What emerges is that from a legal perspective, the role of the death penalty has no clear set of criteria for its application, which opens to further inquiry as to whether it is “fair” or offers “closure” to victims and families. At present, there is a serious movement in Virginia to ban the death penalty. An appeal to the Commonwealth’s legislature was recently made public:
The daughter of Montgomery County Sheriff’s Office Cpl. Eric Sutphin, shot to death in 2006 by William C. Morva, urged lawmakers to end capital punishment in Virginia. “It is time for the death penalty to be abolished in order to better care for the victim’s family members, to better serve the public good, and to protect human life.”
Despite the appeal of the victim’s daughter, Morva was executed in 2017. In a testimonial, Cpl. Sutpin’s daughter wrote:
I mourn my father and Morva because I believe in the sanctity of all human life, regardless of criminal record. My faith teaches that we are required to pursue all lawful endeavors to preserve one’s own life and the lives of others. I long for the day when the government stops killing its own people in the name of justice. True justice does not deny human rights. True justice takes all lawful measures to preserve life. May justice come and bring healing to the families of the victims and perpetrators alike.
The Commonwealth was the first to execute an offender, in 1608, and has put to death 1,300 persons in its history, ranking high among the 50 states for women and youth.
According to the advocacy group Virginians For Alternatives to the Death Penalty, the Commonwealth was the first to execute an offender, in 1608, and has put to death 1,300 persons in its history, ranking high among the 50 states for women and youth. At present, there are three individuals on death row in Virginia.
Most remember the cold-blooded, horrific shooting in June 2015 of nine worshipers in a South Carolina church by then-21-year-old Dylan Roof. It’s likely that not as many recall that the killer was forgiven for his acts by the family members of the victims. Nonetheless, then-Governor Nikki Haley called for the death penalty.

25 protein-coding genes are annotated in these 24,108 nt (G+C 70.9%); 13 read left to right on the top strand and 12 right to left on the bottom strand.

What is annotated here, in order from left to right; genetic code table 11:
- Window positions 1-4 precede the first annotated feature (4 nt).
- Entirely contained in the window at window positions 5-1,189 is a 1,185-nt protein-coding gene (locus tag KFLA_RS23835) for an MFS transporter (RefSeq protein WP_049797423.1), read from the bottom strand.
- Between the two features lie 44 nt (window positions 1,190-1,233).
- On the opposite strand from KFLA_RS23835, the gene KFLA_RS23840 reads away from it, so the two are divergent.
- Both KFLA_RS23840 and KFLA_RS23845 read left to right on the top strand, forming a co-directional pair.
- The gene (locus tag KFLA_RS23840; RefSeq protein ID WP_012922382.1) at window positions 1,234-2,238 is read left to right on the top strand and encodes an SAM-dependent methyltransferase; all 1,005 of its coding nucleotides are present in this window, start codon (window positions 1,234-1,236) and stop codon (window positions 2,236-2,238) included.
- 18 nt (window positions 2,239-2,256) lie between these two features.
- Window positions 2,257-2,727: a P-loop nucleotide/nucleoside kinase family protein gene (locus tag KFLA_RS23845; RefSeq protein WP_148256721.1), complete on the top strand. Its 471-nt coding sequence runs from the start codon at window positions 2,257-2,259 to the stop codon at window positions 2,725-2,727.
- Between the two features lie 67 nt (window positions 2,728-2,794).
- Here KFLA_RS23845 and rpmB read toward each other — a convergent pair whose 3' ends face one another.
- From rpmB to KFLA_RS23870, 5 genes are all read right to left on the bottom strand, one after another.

These two examples, along with the unpredictability expressed in the nation’s legal system, strongly suggest that the objectives of official government leaders is not consonant with either the reality of the death penalty or the views of victims and their families. In addition, 150 death row sentences since 1973 have been reversed, in many cases due to advances in DNA evidence examination. This fact highlights the uncertainty that marks the procedure. As a society that often publicly practices extraordinary means to preserve or save lives, this aspect echoes a call for caution. And the racial bias in the nation’s legal and criminal justice systems has been clearly documented, from stop-question-and-frisk to cash bail to prison populations, adding yet another aspect to the uncertainty about the ultimate penalty’s purpose.
The caution signs are clear that we owe ourselves the duty to take a longer and harder look at the death penalty, and whether it actually meets a societal need and whether it, in fact, brings closure or fairness to victims and their families. After all, the worst we might find is that the death penalty is unnecessary. Otherwise, we proceed along a course that Donne described as slaves to fate, chance, kings, and desperate men.